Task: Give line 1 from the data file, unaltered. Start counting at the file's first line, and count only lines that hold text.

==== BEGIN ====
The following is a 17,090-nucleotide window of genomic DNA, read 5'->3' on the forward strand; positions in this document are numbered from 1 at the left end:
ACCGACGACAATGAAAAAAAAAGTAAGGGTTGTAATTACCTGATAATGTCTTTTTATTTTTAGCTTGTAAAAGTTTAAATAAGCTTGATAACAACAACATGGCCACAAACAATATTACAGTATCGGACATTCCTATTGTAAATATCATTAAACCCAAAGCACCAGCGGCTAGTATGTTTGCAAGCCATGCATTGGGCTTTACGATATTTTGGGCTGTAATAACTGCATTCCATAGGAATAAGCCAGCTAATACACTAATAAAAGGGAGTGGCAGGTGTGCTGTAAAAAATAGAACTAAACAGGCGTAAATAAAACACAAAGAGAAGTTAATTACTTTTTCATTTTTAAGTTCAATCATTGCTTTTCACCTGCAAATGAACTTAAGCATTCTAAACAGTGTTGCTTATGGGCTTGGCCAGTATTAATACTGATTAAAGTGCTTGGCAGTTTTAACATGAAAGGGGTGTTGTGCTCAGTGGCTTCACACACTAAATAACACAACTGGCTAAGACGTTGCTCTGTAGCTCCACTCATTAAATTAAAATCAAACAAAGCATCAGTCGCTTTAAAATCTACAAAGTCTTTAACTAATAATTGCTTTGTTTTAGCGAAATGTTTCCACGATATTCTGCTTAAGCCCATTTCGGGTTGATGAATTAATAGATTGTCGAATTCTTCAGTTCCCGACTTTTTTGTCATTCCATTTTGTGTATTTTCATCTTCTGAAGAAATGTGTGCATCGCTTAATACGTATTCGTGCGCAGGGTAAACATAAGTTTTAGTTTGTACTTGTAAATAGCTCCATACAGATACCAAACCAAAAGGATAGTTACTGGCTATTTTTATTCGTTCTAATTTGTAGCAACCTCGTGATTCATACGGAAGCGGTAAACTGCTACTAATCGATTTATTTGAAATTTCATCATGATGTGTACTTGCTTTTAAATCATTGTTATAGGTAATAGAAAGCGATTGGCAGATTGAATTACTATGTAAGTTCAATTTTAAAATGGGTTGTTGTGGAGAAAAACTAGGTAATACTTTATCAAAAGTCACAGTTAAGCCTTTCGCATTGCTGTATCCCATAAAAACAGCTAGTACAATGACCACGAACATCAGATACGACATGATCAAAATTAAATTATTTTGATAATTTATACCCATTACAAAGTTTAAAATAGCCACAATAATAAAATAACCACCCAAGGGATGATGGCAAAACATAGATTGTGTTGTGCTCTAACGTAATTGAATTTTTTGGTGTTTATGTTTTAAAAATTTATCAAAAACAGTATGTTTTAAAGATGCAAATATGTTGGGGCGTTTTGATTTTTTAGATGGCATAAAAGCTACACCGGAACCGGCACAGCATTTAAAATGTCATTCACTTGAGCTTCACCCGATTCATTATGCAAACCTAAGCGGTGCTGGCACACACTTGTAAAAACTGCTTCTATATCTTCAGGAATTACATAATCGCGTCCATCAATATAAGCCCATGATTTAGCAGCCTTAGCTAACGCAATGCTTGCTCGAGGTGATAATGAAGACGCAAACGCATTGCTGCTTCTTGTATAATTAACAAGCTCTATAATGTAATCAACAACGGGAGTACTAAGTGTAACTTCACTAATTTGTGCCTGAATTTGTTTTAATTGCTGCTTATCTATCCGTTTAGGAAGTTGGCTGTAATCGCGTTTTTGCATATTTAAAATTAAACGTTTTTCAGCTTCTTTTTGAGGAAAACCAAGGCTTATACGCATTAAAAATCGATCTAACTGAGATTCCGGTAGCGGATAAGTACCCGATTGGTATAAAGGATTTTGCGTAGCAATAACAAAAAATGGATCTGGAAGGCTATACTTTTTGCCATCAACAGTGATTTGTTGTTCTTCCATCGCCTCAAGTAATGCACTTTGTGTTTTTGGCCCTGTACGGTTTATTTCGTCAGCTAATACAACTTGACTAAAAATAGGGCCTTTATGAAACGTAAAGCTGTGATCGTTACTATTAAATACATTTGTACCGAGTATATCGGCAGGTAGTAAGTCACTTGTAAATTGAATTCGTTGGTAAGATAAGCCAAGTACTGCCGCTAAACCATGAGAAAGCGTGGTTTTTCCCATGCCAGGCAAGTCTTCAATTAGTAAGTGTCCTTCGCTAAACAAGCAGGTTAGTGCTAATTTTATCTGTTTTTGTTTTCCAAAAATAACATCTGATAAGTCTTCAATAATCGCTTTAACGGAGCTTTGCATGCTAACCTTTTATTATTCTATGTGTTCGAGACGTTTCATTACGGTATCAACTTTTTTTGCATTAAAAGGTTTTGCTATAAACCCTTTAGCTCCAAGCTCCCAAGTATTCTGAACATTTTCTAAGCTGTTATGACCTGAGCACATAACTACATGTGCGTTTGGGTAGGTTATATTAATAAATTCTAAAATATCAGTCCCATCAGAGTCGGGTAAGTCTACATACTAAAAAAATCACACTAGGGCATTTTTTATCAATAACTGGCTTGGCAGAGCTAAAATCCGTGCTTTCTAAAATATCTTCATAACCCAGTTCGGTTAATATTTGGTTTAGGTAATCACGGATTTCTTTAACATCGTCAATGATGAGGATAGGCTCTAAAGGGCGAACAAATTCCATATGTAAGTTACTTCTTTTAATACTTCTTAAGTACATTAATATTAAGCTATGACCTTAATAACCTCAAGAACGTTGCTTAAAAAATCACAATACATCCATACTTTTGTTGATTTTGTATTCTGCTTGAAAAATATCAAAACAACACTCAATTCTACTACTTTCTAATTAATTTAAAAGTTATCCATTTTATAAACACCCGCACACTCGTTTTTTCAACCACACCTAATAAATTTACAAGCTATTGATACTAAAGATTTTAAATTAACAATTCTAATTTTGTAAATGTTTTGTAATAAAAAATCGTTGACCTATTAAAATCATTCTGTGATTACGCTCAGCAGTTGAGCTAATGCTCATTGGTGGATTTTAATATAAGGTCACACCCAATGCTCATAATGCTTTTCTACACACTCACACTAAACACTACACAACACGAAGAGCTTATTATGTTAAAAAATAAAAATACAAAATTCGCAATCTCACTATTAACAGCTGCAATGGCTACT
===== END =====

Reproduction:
The following is a 17,090-nucleotide window of genomic DNA, read 5'->3' on the forward strand; positions in this document are numbered from 1 at the left end: